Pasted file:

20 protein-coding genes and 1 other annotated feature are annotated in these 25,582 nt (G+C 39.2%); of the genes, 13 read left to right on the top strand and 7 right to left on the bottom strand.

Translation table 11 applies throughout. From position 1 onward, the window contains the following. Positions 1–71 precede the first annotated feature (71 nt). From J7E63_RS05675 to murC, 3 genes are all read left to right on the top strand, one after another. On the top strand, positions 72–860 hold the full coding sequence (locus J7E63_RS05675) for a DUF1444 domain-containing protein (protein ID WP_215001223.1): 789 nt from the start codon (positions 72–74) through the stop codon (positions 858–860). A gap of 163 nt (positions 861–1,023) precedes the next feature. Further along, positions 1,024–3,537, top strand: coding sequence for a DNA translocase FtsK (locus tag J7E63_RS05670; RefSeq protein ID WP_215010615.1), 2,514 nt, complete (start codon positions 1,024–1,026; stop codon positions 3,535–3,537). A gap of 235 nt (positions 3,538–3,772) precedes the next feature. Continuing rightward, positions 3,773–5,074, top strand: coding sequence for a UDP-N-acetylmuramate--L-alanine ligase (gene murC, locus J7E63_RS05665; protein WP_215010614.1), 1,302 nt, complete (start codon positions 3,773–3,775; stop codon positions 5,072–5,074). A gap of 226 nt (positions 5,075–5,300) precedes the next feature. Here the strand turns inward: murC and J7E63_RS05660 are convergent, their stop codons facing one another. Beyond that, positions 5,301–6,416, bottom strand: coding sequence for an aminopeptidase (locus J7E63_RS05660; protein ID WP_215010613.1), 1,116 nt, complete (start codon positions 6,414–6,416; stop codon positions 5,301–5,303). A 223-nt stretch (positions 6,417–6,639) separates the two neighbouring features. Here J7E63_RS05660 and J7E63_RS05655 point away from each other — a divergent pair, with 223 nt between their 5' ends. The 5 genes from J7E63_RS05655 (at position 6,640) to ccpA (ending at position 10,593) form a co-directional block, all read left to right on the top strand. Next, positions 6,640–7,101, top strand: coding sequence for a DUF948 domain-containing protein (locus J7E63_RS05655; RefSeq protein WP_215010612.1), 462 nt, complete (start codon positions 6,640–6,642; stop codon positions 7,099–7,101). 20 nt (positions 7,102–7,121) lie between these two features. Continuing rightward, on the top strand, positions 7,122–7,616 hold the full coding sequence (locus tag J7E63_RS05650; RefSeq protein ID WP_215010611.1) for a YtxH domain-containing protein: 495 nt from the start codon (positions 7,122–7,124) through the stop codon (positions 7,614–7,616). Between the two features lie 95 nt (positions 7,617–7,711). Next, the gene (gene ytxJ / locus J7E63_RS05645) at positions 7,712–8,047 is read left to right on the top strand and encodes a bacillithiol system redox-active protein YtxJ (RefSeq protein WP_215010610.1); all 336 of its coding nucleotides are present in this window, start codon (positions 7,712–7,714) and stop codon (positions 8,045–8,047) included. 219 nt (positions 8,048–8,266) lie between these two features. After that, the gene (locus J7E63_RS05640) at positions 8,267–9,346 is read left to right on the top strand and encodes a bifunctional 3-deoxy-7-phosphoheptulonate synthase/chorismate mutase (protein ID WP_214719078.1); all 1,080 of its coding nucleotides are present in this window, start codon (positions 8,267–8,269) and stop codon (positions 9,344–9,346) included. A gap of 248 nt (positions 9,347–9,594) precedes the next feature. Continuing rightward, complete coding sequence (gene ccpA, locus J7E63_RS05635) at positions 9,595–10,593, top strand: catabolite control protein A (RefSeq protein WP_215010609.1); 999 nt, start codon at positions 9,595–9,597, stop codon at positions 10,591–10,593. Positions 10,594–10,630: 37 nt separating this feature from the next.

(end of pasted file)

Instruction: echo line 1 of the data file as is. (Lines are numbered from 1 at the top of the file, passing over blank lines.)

20 protein-coding genes and 1 other annotated feature are annotated in these 25,582 nt (G+C 39.2%); of the genes, 13 read left to right on the top strand and 7 right to left on the bottom strand.